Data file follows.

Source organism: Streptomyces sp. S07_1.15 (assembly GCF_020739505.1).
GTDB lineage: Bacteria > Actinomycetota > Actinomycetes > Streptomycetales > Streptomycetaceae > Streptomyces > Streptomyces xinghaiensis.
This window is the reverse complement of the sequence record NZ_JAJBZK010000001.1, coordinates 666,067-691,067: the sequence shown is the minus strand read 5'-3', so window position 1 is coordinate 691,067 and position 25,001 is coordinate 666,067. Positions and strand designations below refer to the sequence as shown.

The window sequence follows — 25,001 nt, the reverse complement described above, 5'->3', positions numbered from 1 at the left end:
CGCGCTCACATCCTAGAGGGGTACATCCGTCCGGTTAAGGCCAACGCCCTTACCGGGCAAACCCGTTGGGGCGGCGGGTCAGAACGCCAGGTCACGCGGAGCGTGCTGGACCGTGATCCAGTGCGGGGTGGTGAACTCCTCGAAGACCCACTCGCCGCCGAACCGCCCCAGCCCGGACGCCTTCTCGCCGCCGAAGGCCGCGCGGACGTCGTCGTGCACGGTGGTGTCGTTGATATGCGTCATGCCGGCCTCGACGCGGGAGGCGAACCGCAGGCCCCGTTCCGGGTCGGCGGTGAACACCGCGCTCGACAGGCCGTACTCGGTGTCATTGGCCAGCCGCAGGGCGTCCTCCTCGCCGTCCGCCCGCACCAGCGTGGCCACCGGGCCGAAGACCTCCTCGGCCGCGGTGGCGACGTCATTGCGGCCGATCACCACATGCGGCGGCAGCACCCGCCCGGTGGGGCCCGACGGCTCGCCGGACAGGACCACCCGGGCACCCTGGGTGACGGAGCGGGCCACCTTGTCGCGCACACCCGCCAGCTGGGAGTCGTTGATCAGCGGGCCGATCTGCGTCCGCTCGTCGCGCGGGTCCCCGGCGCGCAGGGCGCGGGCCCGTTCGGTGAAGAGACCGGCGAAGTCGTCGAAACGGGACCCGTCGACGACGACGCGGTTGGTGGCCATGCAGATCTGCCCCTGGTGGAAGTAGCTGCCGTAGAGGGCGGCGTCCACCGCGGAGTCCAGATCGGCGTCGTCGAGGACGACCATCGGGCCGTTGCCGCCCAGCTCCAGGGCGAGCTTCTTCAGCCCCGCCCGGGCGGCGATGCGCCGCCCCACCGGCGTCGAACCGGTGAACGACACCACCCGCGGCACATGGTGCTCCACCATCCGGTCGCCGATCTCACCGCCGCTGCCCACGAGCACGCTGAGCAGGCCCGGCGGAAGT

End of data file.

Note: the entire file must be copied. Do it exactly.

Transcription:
Source organism: Streptomyces sp. S07_1.15 (assembly GCF_020739505.1).
GTDB lineage: Bacteria > Actinomycetota > Actinomycetes > Streptomycetales > Streptomycetaceae > Streptomyces > Streptomyces xinghaiensis.
This window is the reverse complement of the sequence record NZ_JAJBZK010000001.1, coordinates 666,067-691,067: the sequence shown is the minus strand read 5'-3', so window position 1 is coordinate 691,067 and position 25,001 is coordinate 666,067. Positions and strand designations below refer to the sequence as shown.

The window sequence follows — 25,001 nt, the reverse complement described above, 5'->3', positions numbered from 1 at the left end:
CGCGCTCACATCCTAGAGGGGTACATCCGTCCGGTTAAGGCCAACGCCCTTACCGGGCAAACCCGTTGGGGCGGCGGGTCAGAACGCCAGGTCACGCGGAGCGTGCTGGACCGTGATCCAGTGCGGGGTGGTGAACTCCTCGAAGACCCACTCGCCGCCGAACCGCCCCAGCCCGGACGCCTTCTCGCCGCCGAAGGCCGCGCGGACGTCGTCGTGCACGGTGGTGTCGTTGATATGCGTCATGCCGGCCTCGACGCGGGAGGCGAACCGCAGGCCCCGTTCCGGGTCGGCGGTGAACACCGCGCTCGACAGGCCGTACTCGGTGTCATTGGCCAGCCGCAGGGCGTCCTCCTCGCCGTCCGCCCGCACCAGCGTGGCCACCGGGCCGAAGACCTCCTCGGCCGCGGTGGCGACGTCATTGCGGCCGATCACCACATGCGGCGGCAGCACCCGCCCGGTGGGGCCCGACGGCTCGCCGGACAGGACCACCCGGGCACCCTGGGTGACGGAGCGGGCCACCTTGTCGCGCACACCCGCCAGCTGGGAGTCGTTGATCAGCGGGCCGATCTGCGTCCGCTCGTCGCGCGGGTCCCCGGCGCGCAGGGCGCGGGCCCGTTCGGTGAAGAGACCGGCGAAGTCGTCGAAACGGGACCCGTCGACGACGACGCGGTTGGTGGCCATGCAGATCTGCCCCTGGTGGAAGTAGCTGCCGTAGAGGGCGGCGTCCACCGCGGAGTCCAGATCGGCGTCGTCGAGGACGACCATCGGGCCGTTGCCGCCCAGCTCCAGGGCGAGCTTCTTCAGCCCCGCCCGGGCGGCGATGCGCCGCCCCACCGGCGTCGAACCGGTGAACGACACCACCCGCGGCACATGGTGCTCCACCATCCGGTCGCCGATCTCACCGCCGCTGCCCACGAGCACGCTGAGCAGGCCCGGCGGAAGT